Working for Vector Marketing is costly and frustrating, they say
POLYANA DA COSTA
August 21, 2004
The help-wanted advertisements are widespread, posted on college campuses throughout the nation.
The ads, for Vector Marketing and Cutco cutlery products, offer great pay and flexible hours — with no experience necessary for college-age youths.
“It sounds like a great job,” Marcus Emry of Multnomah County said minutes after he accepted an offer from Vector to sell Cutco knives.
For some young people, the sales jobs are an opportunity to make money and to succeed. Some report making good money and developing leadership and communication skills.
But for others, working for Vector has become a frustrating — and costly — experience.
Vector, which has more than 300 offices in the United States and Canada, including Salem, Eugene, Portland and Medford, has outraged students nationwide with its recruiting and employment-related practices:
The Complaint Station, a Web site where consumers can post messages with concerns regarding a product or company, has logged more than 2,000 complaints against Vector Marketing and Cutco.
An online group called Students Against Vector Exploitation, or SAVE, has an online petition against the companies with almost 3,000 signatures since it began last year.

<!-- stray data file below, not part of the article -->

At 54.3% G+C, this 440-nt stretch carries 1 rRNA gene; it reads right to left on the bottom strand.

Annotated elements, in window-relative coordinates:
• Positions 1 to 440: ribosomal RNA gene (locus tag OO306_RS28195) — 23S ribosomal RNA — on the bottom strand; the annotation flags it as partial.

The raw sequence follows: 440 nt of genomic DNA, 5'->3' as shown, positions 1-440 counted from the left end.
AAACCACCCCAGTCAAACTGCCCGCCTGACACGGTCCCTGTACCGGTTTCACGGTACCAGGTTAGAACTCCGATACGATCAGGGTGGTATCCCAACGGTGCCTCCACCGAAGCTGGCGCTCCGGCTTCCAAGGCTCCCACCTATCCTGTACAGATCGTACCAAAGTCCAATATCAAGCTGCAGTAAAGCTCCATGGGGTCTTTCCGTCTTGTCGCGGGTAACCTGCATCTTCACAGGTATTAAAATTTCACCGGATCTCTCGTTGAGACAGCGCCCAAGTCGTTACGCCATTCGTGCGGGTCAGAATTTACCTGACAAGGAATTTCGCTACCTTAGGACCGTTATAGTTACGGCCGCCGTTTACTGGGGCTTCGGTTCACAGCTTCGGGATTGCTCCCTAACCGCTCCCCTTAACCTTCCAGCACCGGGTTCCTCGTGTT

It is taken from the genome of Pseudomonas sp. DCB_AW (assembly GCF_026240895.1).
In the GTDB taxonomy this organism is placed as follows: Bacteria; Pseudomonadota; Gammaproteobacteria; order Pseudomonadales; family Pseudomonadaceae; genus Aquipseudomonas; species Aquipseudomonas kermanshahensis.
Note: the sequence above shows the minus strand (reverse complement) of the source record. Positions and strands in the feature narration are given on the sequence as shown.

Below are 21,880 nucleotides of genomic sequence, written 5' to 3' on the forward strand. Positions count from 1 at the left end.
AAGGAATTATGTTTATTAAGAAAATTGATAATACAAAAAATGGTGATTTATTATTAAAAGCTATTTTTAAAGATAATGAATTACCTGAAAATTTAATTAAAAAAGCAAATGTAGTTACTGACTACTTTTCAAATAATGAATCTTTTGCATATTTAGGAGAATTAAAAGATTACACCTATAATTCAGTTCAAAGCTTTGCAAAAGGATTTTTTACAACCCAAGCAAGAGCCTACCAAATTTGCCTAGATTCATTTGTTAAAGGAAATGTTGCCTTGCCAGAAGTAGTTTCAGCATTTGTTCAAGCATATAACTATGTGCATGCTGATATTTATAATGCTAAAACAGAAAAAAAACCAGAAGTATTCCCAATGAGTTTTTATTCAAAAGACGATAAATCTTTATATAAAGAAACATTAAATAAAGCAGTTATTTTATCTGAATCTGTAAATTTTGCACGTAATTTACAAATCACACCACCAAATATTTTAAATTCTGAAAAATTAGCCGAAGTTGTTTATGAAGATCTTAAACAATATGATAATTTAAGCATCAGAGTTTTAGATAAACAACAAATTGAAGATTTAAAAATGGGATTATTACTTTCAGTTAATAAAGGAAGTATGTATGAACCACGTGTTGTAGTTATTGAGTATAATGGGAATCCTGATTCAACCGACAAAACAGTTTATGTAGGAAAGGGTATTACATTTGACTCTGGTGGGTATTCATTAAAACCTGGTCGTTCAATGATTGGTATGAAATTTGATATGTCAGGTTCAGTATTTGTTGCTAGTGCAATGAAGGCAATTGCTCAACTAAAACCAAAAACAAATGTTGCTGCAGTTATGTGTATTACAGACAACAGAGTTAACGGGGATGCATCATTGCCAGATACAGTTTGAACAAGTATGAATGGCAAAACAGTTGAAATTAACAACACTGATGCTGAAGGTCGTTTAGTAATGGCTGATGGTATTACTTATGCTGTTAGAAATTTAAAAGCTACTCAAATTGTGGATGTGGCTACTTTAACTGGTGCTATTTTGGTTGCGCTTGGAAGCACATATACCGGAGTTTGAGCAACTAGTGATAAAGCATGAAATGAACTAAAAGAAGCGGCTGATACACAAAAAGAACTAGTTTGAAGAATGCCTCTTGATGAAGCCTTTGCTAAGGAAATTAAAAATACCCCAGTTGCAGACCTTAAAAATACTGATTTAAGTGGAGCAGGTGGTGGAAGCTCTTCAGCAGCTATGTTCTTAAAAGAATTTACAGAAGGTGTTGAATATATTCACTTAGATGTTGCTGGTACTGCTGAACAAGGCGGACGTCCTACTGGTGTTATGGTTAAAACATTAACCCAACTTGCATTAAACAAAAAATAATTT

Vector has settled several wage claims that were filed at the Oregon Bureau of Labor and Industries last year, although it did not acknowledge any law violation.
A Marion County court ordered Vector to stop deceptive recruiting practices as a result of a 1994 investigation.
Most of the complaints refer to recruiting ads, long hours of unpaid training, work pressures and ethical concerns within the firm.
Sarah Andrus, a spokeswoman for Vector, said that it is hard to verify the truth of complaints not tested in court and that many of these are “historical records.”
Andrus said Vector operates under “high ethical standards” and that its representatives, which are considered independent contractors, are told all about the job and the work conditions during the interview process.
But some Oregon students who have worked for the company disagree.
“They make the job sound really good,” said Justin Stover from Eugene, who worked for Vector for about two months last year.
“But the truth is that it is hard pressure, time consuming and you don’t get nearly what they say you’ll make when you first start the job,” he said.
It was a tough learning experience for Stover.
That often is the case for young people looking for their first jobs, said Jane Guajardo, a job specialist at Chemeketa Community College.
“Some of the students that come in here to look for a job don’t have any work experience besides, maybe, some volunteer work,” she said.
“So any of these ads highlighting flexible hours and good pay become more appealing to those who are young, naive and inexperienced because they are not used to do the research and ask questions that adults would,” she said.